INFJ socionics personality type
INFJ Personality

Socionics: A Deeper Look Into the INFJ Personality Type

For quite some time I have been a strong advocate for socionics, a typology system based on Carl Jung’s work. Socionics is like the MBTI but developed on the other side of the iron curtain. Beyond what MBTI can teach us, I believe that there are lessons that require us to turn our eyes east. For a lengthy introduction, you can look at my blog, but for this article, we’ll start with the basics: how an INFJ uses their functions according to socionics, intertype relationships, and romance styles.

Like the MBTI, socionics uses a model with eight cognitive functions. The four “valued” functions (we value those over their alternative) are the same as the function stack in MBTI. There are also quadras (groups based on type), 11 additional dichotomies, different characteristics to each function position, and romance styles. These are all too vast, broad and deep to go into in one short article. However, we can take a look at how socionics describes the INFJ personality type and how it is similar and different from MBTI descriptions.

How the INFJ personality type uses their functions according to socionics

In socionics, the dominant function for the INFJ, Introverted iNtuition (Ni), is really strong, able to adapt, create and monitor any information that flows through it. It doesn’t get more sophisticated than this position. This is the function that the INFJ lives through and can be summarized by time, trends, symbolism, and archetypes.

The INFJs “creative” function, Extraverted Feeling (Fe), is merely a tool. It’s a tool they are good at using, no doubt. The INFJ doesn’t have to put much effort into using Fe, but it is nevertheless a tool. INFJs can intuitively read people and the context they are in and know how to influence it to their advantage.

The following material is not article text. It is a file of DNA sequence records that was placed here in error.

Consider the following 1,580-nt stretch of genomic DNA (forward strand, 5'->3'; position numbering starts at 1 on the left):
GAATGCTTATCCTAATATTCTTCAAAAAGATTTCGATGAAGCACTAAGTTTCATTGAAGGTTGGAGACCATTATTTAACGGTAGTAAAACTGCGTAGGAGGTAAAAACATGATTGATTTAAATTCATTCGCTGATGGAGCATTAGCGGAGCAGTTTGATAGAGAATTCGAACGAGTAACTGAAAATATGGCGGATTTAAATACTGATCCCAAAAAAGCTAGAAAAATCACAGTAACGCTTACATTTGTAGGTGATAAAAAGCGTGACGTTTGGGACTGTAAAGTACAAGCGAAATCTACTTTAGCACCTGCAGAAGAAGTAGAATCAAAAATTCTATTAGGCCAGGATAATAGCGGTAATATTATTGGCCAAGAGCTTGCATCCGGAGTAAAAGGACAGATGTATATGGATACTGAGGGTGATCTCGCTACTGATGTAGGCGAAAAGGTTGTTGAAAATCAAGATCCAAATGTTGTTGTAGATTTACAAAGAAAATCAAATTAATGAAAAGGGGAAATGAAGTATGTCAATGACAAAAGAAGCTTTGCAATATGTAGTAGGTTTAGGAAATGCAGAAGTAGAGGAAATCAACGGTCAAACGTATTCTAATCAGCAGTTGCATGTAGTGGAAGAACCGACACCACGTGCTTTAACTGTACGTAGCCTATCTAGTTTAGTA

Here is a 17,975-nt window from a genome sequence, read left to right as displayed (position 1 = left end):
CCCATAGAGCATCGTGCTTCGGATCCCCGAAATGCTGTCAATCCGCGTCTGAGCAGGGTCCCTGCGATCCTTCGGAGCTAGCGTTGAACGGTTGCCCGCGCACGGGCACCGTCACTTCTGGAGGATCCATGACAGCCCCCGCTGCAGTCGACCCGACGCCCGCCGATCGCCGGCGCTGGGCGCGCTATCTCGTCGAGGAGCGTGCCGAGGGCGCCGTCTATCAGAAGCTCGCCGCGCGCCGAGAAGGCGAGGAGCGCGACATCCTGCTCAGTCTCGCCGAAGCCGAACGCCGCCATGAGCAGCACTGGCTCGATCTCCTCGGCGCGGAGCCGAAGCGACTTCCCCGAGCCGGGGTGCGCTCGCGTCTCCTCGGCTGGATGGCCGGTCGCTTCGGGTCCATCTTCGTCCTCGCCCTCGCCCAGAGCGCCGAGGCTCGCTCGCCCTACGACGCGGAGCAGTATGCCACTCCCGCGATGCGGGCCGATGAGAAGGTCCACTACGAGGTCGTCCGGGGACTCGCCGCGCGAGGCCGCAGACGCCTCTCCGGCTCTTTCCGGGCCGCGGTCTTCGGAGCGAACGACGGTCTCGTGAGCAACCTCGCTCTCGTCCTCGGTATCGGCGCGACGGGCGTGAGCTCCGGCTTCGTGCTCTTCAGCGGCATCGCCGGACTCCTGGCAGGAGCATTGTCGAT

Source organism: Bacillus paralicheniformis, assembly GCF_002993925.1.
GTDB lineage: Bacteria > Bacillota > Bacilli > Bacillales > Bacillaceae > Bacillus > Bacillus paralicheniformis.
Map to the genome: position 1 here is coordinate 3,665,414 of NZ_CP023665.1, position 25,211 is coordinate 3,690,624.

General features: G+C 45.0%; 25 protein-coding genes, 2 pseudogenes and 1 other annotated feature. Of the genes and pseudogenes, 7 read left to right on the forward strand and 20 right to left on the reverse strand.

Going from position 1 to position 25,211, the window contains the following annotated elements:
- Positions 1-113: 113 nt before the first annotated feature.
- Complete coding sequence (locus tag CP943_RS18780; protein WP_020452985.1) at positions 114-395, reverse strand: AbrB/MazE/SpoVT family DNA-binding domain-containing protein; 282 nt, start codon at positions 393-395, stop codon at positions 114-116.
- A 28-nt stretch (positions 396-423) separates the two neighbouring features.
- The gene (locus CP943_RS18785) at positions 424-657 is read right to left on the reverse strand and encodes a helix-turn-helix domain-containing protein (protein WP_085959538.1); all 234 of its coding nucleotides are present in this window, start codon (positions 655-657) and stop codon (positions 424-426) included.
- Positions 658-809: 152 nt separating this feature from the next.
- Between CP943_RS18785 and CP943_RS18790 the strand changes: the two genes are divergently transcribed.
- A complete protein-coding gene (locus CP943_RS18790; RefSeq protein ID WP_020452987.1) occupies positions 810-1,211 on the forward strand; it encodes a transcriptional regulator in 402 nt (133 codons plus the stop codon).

INFJs can intuitively read people and the context they are in and know how to influence it to their advantage.

The two weaker functions, tertiary Introverted Thinking (Ti) and inferior Extraverted Sensing (Se), or what socionics collectively calls the super-id, is where the difference gets interesting. MBTI talks about a repression of these functions and that holds true in socionics as well. But what doesn’t stay the same is how we feel about these functions. They are repressed but they compliment our dominant and auxiliary and are strongly valued. Therefore, we seek help in using them, inferior even more than tertiary.

INFJs tertiary function, Ti, energizes them. This energy in use can come from themselves or another person. However, compared to inferior Se, it quickly becomes overpowering. The inferior function, which socionics calls our dual seeking function, is something we want help with from other people because we can’t create a supply of it within ourselves. In the case of INFJs with Se, this shows a desire for motivation, action, and force to pull through ideas and ideals.

In favor of Ni and Fe, INFJs tend to ignore Introverted Feeling (Fi) and Extraverted iNtuition (Ne). They do this even though they technically have the strength to use them skillfully. The weaker, unvalued functions, Introverted Sensing (Si) and Extraverted Thinking (Te), are largely repressed and avoided. They are a less valued alternative to their ego (Ni-Fe).

How the socionics INFJ description differs from the MBTI

I won’t get too deep into the INFJ description, but if you’re interested in more, I have written about it in a separate post, here. Instead, I will get into the practical applications of socionics and what it can add to your understanding of yourself and other people. What it provides is what the MBTI — to a large extent — lacks. I will limit this to two things: the intertype relationships and the romance styles (which overlap to an extent).

Understanding the intertype relationships